Inquiry hears damning evidence of unsafe conditions at New Zealand mine

The first phase of the New Zealand government’s Royal Commission of Inquiry into last November’s disaster at the Pike River Coal (PRC) mine was held last month. During two weeks of hearings at Greymouth Court, expert witnesses described the unsafe conditions at the mine, which led to the deaths of 29 workers in a methane gas explosion. The miners’ bodies still have not been recovered. The second phase of the inquiry will be held next month.


The attempts by PRC, the government and the corporate media to present the disaster as a natural event—for which no one is responsible—have been thoroughly discredited.


The submissions to the hearings added to the evidence that the company sacrificed workers’ safety in order to extract highly profitable coking coal as quickly as possible. PRC’s production was running 18 months behind schedule and the company was under considerable pressure from investors. It proceeded to mine without installing sufficient safety equipment or making a thorough risk assessment.


Dr Jane Newman, a geologist who worked as a consultant for PRC during the mine’s development, said the company had failed to adequately investigate the geology of the coal seam. She told the inquiry that she was “not confident that the company was aware” of the risk posed by explosive gas in the area. Newman became so “anxious” that in August 2010 she warned her husband, also a mine consultant, not to enter the Pike River mine.


Harry Bell, a former government inspector who worked as a contractor on the construction of the mine, told the inquiry that PRC had ignored warnings that the mine was unsafe. In early 2008, he told managers that the ventilation system was too “sluggish” to deal with methane gas. He also warned managers that it was “nonsensical madness” for PRC to mine through the highly gassy Hawera fault with a single entry tunnel. A second entry was needed for adequate ventilation. PRC assured him that his concerns would be addressed, but nothing was done.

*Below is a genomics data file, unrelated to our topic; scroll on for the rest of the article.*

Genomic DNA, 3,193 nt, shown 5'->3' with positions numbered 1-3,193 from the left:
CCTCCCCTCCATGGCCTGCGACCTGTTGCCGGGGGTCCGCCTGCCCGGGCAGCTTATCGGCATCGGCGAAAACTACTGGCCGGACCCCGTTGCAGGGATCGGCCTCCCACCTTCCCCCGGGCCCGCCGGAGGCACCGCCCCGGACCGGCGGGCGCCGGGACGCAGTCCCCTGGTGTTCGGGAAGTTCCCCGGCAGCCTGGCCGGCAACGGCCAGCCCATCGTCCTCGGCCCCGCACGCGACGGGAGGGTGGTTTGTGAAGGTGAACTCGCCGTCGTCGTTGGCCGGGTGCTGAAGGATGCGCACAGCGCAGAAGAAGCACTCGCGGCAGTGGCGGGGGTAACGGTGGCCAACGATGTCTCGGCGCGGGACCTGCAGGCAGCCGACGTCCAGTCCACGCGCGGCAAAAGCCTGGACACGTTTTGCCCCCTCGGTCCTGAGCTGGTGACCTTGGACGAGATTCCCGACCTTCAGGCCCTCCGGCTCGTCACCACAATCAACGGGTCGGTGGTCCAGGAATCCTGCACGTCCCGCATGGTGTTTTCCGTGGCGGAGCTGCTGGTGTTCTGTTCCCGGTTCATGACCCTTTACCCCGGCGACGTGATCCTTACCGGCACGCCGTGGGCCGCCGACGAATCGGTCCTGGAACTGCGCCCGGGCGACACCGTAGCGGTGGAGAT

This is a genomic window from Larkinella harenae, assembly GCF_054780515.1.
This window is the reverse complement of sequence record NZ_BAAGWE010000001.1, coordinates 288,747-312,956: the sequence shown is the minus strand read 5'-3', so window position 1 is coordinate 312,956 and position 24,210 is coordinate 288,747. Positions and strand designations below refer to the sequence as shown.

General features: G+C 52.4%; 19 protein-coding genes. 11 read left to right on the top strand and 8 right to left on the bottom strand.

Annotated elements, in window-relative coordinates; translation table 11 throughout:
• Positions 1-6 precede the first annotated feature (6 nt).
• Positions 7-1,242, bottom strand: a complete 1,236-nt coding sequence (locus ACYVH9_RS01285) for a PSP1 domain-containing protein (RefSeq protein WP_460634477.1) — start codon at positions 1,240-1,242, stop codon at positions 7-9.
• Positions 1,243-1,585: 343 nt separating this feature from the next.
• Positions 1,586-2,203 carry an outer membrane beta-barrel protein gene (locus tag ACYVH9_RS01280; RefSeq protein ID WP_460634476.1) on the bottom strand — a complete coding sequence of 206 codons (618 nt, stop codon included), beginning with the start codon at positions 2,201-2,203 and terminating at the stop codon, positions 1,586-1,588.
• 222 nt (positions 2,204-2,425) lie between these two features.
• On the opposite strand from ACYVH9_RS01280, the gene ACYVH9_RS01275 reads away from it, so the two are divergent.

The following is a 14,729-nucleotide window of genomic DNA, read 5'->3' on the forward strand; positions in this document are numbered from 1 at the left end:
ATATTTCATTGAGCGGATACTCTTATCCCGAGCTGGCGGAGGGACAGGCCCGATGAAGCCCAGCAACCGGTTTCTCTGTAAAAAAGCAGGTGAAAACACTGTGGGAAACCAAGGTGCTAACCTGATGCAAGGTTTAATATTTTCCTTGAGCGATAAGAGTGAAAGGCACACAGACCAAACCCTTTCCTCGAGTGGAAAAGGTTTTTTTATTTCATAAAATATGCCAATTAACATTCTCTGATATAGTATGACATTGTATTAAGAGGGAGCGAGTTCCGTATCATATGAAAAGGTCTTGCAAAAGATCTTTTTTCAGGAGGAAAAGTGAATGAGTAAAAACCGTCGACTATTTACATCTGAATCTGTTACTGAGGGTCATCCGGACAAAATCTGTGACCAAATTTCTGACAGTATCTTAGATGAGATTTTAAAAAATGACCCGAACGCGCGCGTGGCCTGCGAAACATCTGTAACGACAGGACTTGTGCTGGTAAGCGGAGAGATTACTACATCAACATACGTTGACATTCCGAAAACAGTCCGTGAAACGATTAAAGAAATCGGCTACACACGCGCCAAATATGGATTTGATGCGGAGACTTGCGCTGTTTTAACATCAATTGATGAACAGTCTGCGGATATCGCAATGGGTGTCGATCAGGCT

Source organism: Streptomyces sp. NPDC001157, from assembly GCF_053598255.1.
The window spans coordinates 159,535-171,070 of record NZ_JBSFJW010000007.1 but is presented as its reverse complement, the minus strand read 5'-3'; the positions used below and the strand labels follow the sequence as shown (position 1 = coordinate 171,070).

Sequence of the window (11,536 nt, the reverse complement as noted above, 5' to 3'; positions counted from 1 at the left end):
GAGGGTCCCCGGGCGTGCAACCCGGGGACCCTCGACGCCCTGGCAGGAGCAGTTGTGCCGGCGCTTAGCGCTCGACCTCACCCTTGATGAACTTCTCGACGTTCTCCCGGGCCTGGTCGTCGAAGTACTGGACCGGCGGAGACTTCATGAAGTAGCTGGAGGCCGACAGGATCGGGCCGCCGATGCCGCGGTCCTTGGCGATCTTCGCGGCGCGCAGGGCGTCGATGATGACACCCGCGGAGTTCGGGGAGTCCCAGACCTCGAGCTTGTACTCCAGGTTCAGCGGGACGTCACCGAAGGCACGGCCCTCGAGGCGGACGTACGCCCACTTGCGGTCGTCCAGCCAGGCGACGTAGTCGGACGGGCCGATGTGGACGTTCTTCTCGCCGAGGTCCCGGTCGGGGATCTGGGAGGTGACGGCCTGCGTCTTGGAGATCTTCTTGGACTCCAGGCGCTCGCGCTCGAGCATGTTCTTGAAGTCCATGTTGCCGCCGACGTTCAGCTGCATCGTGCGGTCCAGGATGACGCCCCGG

In December 2008, after Bell had left the project, he heard from a former workmate that miners were “very upset” about the number of ignitions that had occurred in the tunnel. He called the government’s mines inspector and urged him to “stop the work immediately until the ventilation issue had been improved to his satisfaction.” The Department of Labour took no action. Bell’s nephew, Allan Dixon, was among those who died in the November 19 disaster.


Richard Raymond, a lawyer representing the families of the dead miners, explained that the mine had no suitable second means of egress—a requirement under Department of Labour regulations. He quoted a 2009 audit by the Mines Rescue Service, which stated that the only designated emergency exit, a 110-metre ladder up a ventilation shaft, would have been “virtually impossible” to climb in the event of a fire and “extremely difficult” under normal circumstances. Raymond said a former PRC employee had calculated that the ladder could only take eight men at a time. He also noted that the mine’s fresh air base—where workers were instructed to take shelter in the event of an explosion—could hold a maximum of 20 people.


PRC chief executive Peter Whittall did not dispute Raymond’s claims. He admitted to the Commission that the ventilation shaft had never been tested in an evacuation drill. In an interview on July 22, Whittall denied claims by former miners and family members of those killed that PRC had taken “shortcuts” because of its precarious financial position. He did not explain why the mine had operated for two years without a proper emergency exit, dismissing the question as “a moot point because the Coroner found the men died instantaneously.”